The Jewish holiday of Passover is upon us. Jews around the globe gather with family, friends and community to retell the story of our people’s historical exodus from slavery in Egypt to freedom. Many who are hosting Passover Seders use this holiday as an opportunity to incorporate modern stories and discussions of freedom, bringing our past to light and ensuring not only that we remember, but that we value and learn from our history.
In 1300 BCE, Moses led the Jewish people out of slavery in Egypt, and into the Holy Land. We are commanded to retell this story year after year, and it is customary to raise questions and contemplate modern slavery and suffering. If we were to design the Exodus story, we might not have cast Moses to be the one we’d have chosen as the top-ranking guide for such an elaborate, harrowing leadership job. But it was Moses’s qualities as a human being – compassionate, modest, and willingness to question – that made him a successful leader and a model for leadership which still holds today.
Rabbi Jonathan Sacks once laid out seven principles of leading Jewishly. These include in a nutshell: 1) Taking responsibility, 2) Leading with a team, 3) Leading for the future (having vision), 4) Always learning, 5) Believing in the people you lead, 6) Having a sense of timing and pacing and, 7) Leading with the purpose of doing the work there is to do, helping people in need and righting injustice.
Moses espoused these leadership qualities many times during his time of leading - like when he took responsibility and intervened while an Egyptian was beating an Israelite, and when he likewise intervened to stop shepherds abusing the daughters of Jethro. Like in having a grand vision of moving a people from slavery to freedom in the first place.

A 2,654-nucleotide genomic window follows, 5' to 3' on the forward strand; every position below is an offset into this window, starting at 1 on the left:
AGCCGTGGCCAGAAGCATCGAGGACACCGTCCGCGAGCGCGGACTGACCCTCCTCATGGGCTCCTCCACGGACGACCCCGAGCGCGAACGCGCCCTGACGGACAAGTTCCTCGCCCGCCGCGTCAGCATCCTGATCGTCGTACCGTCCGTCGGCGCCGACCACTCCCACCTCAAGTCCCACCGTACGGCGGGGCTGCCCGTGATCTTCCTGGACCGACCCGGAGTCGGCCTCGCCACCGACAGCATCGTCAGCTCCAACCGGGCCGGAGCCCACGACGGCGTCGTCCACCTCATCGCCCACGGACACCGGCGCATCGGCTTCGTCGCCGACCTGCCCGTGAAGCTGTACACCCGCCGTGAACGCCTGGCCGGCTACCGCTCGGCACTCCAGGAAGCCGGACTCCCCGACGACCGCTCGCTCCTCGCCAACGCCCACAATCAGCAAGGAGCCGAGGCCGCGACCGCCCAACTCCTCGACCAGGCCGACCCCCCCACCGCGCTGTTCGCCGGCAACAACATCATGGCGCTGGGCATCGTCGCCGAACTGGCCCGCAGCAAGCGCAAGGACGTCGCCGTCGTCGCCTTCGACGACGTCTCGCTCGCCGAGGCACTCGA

Yet there are other times when Moses falters and is shown lessons on leadership which he adopts - like when his father-in-law, Jethro, reminds him that leading alone is not good, and when G-d punishes Moses with leprosy for doubting that the Israelites would follow him.
I have had the privilege to spend time in Kansas and Missouri, and to become part of the Jewish Federation of Greater Kansas City for several months now. Through my work here I have gotten to experience the dedication of our board and committee leadership, our staff, and other KC agency leaders with whom we partner. It is evident to me through the myriad ways this team works together to enhance and sustain Jewish life, that the positive human qualities of Moses, and Rabbi Sacks’ principles of leading Jewishly, are regularly at play.
The outcomes produced by this leadership are many. Through PJ Library, Federation is bringing young families together around Jewish reading and learning. Not only does this initiative provide social engagement, but it furthers Jewish literacy for the newest generation. Through Sasone, Federation is putting a spotlight on children with special needs and their families, and making sure they have access to Jewish education. In opening our homes and hosting teens from Ramle and Gezer, the Jewish community is creating a shared society and deepening connections among Israel and diaspora Jews.
Through Federation’s local allocations process, there is meaningful support for more than 80 initiatives that change and enhance lives in and around Kansas City. Through Federation’s financial and mission-based support, just last month and soon to come this month with the General Assembly, our leaders will have traveled to Israel, Bulgaria and Romania.
We are partnering with Jewish communities around the world; extending support and bringing back lessons that will inform and enrich our own understanding of Jewish unity and connectedness.
In my role as Interim CEO & President, I have already seen clearly the extensive network of active, caring leadership at Federation and its partners throughout the community. As lay and staff persons leading in the important work of living Jewishly, we are acting upon our shared values of Am Echad (One People), Tikkun Olam (Repairing the World), education, respect, innovation and collaboration. Leadership mattered at the time of the Exodus, and it matters so, so very much today.
The Greater Kansas City Jewish community, like Moses, leads with heart and with purpose.
Wishing everyone a Chag Sameach. Happy Passover!
Hava Leipzig Holzhauer, JD
Interim President & CEO, Jewish Federation of Greater Kansas City